This study focused on children who participated in WIC in Los Angeles County who were fully formula fed during infancy to investigate if changes to the child or the infant WIC food packages were associated with a previously reported lower obesity risk among formula fed, WIC-participating children receiving the new WIC package [7]. Chaparro et al. [7] reported that boys who were fully formula fed during their first year of life and received the old WIC food package (i.e., pre-2009) had a 13% higher risk of obesity than fully formula fed boys who received the new WIC food package (post-2009). In the current study, with a sample from the same WIC population but a different study design, we found that fully formula fed infants who received the new child package for 4 years had a 6–7% lower obesity risk at age 4 compared to fully formula fed infants receiving the old food package, whereas infants who received less than 4 years of the new package did not show a decreased obesity risk.

Previous studies among the WIC population have suggested that a longer breastfeeding duration is protective of childhood obesity [7, 15]; however, to our knowledge no previous studies have focused on evaluating the potential effect of the child food package; i.e., the food package that children receive between 1 and 4 years of age, on obesity. Research evaluating the impact of the new WIC food package has identified improvements in children’s diet quality post-food package change [16], including an increased consumption of fruits, vegetables, whole grains, and low-fat dairy [16] and a higher Healthy Eating Index [17]. On the other hand, evidence linking dietary changes in the preschool years to improved obesity outcomes is still scarce.

A recent systematic review evaluating interventions aimed at preventing childhood obesity identified only six studies focused on preschool settings, though their inclusion criteria were stringent, including only randomized controlled trials, quasi-experimental studies or natural experiments that included a control group and a minimum follow-up of 6 months for the preschool category [18]. Three out of the five studies based in the U.S. included a diet component, in addition to physical activity, and only one of these found a positive effect (i.e., lower adiposity outcomes for the intervention vs. the control group) [19]. Interestingly, though, this latter study by Natale et al. [19] was the only one that included a direct dietary intervention, changing the menus of childcare settings for low-income families in Miami, FL to include more healthy food and drink offerings; the other studies only addressed diet by providing nutrition education for parents [18]. In that sense, the Natale et al. [19] study may be somewhat comparable to our study as WIC provides healthy foods to participating children, in addition to nutrition education, and thus bypasses economic barriers related to purchasing such healthy foods.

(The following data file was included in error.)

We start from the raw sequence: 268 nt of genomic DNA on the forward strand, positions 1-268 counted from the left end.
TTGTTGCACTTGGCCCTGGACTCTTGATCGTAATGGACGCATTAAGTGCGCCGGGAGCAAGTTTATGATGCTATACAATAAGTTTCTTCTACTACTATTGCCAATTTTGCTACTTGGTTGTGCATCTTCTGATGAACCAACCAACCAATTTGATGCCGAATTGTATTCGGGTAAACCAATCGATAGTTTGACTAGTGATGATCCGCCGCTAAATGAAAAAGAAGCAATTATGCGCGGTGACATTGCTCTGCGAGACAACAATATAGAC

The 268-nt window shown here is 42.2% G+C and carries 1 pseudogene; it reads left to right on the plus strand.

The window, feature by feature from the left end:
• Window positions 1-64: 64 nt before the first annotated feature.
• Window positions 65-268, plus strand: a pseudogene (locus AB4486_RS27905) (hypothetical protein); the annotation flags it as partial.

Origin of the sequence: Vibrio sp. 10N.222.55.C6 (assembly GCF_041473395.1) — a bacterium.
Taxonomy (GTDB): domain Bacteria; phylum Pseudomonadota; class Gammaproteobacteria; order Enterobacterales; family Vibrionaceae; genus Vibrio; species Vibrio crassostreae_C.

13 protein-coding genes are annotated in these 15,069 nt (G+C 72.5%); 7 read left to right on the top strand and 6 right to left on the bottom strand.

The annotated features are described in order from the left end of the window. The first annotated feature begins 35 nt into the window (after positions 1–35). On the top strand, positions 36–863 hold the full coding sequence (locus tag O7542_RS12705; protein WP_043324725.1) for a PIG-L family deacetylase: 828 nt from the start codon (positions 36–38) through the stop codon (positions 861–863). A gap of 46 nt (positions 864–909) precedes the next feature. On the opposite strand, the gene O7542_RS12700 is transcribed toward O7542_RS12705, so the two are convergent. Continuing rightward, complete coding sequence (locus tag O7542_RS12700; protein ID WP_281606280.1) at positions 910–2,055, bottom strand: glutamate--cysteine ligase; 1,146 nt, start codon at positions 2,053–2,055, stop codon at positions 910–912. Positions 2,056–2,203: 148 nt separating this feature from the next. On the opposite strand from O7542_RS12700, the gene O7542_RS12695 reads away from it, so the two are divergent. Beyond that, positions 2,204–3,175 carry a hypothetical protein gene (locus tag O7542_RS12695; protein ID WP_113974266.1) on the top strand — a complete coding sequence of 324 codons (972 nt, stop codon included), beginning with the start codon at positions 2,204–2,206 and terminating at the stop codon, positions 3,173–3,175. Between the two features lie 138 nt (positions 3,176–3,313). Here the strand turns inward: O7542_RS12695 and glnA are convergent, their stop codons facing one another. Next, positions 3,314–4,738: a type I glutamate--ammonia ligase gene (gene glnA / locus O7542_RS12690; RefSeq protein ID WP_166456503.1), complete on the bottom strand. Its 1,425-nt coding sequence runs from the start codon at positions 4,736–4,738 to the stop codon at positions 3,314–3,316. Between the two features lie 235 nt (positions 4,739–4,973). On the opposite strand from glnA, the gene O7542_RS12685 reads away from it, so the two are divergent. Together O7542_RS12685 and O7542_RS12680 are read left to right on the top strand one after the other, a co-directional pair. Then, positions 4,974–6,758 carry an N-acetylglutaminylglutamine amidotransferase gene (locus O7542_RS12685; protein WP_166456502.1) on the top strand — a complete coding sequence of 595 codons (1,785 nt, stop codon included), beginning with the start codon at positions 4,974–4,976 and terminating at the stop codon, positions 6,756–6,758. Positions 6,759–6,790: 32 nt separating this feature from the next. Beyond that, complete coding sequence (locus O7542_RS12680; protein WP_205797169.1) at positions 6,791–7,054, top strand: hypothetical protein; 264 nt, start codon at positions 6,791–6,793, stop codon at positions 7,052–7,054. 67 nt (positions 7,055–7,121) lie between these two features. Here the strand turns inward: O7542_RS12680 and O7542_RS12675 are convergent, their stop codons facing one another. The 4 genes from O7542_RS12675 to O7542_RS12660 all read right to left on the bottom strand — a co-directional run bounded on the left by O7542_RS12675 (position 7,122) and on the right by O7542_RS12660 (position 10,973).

We found no differences in obesity risk among fully formula fed children who received the old vs. the new infant package (with all receiving > 3.5 years of the new child package). This result suggests that the calibration of formula amounts to meet infants’ age and needs that was part of the WIC food package change, and/or the changes in food provided between 4 and 11.9 months (addition of baby foods fruits and vegetables, removal of juice), may not have had much impact on obesity risk for fully formula fed infants. While a previous study suggests that WIC food package assignments are a good proxy for infant feeding practices [20], the differences in the infant food packages for formula feeders before and after the package changes may have not been enough to translate into improved obesity outcomes. However, it is important to note that all the children included in this analysis were exposed to the new child food package for > 3.5 years, containing fruits, vegetables, whole grains, and low-fat dairy. The reduction in formula amounts and the inclusion of fruits and vegetables at 6–11.9 months may have benefitted children receiving the new food package when compared to those receiving the old in terms of adiposity during infancy, but it is possible these effects were “washed out” as children grew older given that they were all receiving healthier food offerings from ages 1–4 years. The growth curves presented in Fig. 2 lend some support to this hypothesis; comparing the 3–4 years vs. the 4 years dose groups, receiving the oldinfant package and the newinfant package, respectively, we observe differences in WHZ in the 0–1 year period, with the former group having steeper WHZ growth trajectories compared to the latter.